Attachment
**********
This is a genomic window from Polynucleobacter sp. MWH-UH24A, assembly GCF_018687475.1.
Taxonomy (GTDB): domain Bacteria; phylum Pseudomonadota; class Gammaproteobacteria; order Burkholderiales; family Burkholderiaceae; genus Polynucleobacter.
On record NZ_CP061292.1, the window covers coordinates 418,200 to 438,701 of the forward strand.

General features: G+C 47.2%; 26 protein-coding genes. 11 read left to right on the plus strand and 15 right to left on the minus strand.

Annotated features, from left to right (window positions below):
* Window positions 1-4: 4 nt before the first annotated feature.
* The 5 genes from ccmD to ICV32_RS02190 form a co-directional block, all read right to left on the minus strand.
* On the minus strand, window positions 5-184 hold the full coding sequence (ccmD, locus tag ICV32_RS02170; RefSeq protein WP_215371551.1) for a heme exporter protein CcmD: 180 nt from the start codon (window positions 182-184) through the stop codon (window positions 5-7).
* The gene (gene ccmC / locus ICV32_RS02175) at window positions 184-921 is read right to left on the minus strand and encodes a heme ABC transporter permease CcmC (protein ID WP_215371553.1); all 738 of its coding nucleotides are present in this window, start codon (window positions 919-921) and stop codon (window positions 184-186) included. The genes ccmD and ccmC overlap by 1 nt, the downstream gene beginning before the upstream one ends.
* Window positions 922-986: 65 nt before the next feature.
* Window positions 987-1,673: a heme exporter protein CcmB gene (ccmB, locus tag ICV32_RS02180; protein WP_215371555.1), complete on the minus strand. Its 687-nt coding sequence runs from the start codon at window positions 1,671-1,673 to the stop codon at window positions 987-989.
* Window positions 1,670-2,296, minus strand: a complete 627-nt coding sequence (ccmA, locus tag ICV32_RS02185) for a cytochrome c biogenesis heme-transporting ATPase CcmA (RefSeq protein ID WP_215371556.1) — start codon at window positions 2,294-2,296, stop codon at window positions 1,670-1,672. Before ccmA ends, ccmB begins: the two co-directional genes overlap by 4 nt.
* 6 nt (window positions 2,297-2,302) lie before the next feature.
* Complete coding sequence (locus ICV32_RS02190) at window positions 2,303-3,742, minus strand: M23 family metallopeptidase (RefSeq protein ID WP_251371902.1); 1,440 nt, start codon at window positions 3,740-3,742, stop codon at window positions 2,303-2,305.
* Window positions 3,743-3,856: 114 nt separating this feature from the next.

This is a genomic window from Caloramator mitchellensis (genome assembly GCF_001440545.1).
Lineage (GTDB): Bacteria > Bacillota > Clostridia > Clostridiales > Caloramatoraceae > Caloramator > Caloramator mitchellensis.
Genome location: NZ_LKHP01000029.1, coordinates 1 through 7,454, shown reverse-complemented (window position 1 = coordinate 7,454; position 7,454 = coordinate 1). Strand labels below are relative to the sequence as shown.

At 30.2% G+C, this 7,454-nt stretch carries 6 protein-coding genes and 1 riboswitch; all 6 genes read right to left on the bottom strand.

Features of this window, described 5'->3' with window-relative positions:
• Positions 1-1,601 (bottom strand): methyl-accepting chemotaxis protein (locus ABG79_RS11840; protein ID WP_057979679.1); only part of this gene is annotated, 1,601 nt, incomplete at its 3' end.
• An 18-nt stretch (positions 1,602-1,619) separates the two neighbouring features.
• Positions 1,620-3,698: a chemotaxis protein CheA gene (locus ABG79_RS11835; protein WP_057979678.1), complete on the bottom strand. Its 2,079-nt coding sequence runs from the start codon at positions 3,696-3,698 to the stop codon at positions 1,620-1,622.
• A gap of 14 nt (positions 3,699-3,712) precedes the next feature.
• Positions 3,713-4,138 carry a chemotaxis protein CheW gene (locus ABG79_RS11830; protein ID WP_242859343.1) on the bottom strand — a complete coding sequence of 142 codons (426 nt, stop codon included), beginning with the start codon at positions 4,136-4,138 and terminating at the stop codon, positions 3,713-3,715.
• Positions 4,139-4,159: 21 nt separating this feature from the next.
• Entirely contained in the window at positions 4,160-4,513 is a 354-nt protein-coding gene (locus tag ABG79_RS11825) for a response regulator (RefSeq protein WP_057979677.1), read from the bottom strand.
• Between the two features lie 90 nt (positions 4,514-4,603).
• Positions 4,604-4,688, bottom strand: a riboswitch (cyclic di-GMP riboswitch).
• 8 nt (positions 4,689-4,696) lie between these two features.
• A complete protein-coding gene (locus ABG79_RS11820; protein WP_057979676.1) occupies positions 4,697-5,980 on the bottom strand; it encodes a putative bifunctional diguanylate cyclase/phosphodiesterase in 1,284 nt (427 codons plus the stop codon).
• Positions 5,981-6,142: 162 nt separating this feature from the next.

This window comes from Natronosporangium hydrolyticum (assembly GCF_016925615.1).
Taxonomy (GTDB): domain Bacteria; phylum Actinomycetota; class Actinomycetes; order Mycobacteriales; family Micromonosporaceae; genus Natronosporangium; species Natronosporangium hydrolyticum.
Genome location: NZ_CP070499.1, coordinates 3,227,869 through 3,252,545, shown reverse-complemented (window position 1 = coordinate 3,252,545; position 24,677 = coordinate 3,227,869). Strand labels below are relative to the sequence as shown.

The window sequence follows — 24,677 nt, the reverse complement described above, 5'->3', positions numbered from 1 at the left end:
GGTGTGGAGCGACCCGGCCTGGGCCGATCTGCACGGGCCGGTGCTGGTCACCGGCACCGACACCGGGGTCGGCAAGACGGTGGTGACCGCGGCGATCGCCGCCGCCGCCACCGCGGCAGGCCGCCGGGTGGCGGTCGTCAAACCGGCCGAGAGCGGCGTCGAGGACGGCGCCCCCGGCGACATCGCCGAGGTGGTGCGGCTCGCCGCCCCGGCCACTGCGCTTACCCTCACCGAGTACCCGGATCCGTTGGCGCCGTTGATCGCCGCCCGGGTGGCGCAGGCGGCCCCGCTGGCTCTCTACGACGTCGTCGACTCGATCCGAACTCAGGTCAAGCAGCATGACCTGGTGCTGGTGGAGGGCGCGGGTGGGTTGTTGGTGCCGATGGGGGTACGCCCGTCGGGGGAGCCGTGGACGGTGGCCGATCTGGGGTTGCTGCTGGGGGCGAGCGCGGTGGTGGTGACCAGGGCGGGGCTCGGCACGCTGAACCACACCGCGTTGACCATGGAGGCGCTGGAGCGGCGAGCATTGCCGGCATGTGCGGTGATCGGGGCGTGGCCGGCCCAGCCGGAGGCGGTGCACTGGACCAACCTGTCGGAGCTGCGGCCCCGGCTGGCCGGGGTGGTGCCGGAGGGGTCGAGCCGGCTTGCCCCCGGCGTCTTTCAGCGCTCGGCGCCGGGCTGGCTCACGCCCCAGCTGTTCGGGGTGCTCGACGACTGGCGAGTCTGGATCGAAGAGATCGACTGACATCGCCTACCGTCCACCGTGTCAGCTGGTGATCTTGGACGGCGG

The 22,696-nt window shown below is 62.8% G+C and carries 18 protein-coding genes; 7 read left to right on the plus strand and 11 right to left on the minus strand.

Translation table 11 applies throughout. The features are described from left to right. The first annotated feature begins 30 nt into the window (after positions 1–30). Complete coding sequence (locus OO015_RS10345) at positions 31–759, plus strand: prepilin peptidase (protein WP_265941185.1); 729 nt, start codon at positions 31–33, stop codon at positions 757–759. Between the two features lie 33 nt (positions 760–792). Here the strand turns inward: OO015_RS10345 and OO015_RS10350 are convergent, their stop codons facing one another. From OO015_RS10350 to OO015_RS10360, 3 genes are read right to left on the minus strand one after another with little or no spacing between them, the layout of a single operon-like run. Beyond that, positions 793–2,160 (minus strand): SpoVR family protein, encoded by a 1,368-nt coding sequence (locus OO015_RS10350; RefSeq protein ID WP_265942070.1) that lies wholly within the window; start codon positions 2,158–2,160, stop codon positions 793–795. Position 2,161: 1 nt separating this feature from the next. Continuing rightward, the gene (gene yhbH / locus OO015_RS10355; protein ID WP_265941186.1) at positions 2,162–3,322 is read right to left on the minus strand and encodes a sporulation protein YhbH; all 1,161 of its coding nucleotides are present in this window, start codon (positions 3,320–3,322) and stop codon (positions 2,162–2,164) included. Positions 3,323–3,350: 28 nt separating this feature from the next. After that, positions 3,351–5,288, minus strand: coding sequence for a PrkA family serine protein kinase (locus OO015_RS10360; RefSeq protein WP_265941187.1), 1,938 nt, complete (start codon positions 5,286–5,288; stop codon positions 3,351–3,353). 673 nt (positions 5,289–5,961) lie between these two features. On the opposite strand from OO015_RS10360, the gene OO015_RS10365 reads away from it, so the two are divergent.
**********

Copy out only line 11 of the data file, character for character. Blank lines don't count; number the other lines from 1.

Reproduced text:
* Window positions 987-1,673: a heme exporter protein CcmB gene (ccmB, locus tag ICV32_RS02180; protein WP_215371555.1), complete on the minus strand. Its 687-nt coding sequence runs from the start codon at window positions 1,671-1,673 to the stop codon at window positions 987-989.